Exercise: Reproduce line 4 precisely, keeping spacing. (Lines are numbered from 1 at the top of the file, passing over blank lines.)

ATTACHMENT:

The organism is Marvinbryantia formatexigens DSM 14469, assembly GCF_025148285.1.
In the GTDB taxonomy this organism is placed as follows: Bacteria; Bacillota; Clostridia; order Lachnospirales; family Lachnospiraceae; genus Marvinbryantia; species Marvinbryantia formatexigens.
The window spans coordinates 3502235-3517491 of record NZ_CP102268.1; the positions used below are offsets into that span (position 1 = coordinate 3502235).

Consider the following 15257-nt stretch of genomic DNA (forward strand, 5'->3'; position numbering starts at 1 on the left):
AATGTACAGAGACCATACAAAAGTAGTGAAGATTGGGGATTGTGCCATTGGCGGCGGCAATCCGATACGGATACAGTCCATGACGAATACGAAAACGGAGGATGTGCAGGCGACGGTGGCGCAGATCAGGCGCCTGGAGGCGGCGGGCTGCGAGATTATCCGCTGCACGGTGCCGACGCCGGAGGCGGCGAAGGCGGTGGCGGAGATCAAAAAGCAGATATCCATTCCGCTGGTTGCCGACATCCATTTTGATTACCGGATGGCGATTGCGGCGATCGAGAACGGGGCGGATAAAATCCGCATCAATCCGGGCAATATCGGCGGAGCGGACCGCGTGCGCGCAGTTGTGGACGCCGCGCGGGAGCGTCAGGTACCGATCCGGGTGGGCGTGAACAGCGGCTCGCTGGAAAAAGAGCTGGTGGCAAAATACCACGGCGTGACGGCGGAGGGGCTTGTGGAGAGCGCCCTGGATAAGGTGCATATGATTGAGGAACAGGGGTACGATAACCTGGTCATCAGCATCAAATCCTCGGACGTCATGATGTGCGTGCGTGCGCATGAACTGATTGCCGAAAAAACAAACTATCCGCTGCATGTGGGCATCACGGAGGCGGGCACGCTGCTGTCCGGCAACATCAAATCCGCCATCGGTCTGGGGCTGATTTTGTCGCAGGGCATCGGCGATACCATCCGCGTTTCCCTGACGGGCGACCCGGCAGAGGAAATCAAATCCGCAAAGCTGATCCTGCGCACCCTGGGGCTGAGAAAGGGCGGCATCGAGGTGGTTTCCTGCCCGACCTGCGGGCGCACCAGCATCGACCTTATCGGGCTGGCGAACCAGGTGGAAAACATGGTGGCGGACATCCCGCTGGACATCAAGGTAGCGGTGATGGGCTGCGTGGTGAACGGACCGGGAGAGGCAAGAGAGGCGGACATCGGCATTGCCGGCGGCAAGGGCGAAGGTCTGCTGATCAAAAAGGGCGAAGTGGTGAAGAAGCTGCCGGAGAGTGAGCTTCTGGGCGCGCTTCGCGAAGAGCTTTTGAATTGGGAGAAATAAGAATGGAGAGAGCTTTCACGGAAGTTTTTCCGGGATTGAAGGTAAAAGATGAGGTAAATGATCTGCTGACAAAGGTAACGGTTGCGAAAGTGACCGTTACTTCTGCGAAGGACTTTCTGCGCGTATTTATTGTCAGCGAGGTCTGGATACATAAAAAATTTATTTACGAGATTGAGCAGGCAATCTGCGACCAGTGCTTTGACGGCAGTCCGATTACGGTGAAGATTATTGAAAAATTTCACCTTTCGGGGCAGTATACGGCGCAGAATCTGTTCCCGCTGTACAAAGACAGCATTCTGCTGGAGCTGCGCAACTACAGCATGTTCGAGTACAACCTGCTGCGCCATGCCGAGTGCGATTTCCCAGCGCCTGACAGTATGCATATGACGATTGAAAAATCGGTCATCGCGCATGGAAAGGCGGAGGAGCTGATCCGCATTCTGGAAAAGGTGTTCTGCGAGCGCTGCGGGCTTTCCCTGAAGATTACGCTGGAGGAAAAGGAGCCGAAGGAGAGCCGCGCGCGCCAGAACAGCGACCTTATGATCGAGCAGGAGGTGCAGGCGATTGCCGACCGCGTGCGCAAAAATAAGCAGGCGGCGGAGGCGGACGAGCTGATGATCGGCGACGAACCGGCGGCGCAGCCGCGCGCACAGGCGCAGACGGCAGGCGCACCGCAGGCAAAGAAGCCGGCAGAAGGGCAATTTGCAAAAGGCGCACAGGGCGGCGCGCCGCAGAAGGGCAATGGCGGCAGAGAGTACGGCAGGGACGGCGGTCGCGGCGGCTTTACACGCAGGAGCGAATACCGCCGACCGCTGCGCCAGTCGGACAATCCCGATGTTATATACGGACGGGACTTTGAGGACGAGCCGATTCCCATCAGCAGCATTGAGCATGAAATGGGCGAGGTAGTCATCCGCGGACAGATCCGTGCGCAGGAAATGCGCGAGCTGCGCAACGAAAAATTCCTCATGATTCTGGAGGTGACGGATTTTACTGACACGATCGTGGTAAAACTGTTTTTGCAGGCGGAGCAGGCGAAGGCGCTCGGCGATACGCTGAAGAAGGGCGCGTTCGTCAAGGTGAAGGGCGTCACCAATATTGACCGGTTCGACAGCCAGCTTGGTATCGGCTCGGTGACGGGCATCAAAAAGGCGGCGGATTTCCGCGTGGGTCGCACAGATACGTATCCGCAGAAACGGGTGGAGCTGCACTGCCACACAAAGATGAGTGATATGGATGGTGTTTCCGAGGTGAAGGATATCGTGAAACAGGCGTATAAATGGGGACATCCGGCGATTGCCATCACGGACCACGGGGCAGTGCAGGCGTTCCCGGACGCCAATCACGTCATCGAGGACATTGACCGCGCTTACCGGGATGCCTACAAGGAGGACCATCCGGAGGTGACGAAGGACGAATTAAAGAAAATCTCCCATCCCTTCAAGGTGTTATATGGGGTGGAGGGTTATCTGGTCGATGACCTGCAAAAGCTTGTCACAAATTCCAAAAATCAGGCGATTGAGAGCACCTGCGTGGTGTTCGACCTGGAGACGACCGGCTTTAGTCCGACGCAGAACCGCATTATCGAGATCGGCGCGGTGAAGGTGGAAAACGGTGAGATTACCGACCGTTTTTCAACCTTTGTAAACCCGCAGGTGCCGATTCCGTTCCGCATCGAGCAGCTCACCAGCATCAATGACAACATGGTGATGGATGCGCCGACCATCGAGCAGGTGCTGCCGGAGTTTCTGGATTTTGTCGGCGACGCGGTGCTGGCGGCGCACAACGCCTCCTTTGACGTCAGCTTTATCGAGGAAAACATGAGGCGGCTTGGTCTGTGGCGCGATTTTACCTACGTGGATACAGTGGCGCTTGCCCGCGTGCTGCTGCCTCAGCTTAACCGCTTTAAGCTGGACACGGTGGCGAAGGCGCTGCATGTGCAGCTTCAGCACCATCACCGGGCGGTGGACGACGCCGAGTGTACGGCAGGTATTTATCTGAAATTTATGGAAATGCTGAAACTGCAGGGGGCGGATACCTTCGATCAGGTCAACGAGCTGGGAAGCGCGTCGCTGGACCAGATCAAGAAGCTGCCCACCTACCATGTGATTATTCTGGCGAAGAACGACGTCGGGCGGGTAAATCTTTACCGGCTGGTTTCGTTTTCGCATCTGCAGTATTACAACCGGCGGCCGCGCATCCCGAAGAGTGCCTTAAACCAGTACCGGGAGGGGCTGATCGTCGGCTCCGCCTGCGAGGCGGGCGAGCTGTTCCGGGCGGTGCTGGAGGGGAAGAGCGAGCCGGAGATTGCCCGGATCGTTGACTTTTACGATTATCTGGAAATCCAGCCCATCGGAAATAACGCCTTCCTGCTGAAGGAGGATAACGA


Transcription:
Consider the following 15257-nt stretch of genomic DNA (forward strand, 5'->3'; position numbering starts at 1 on the left):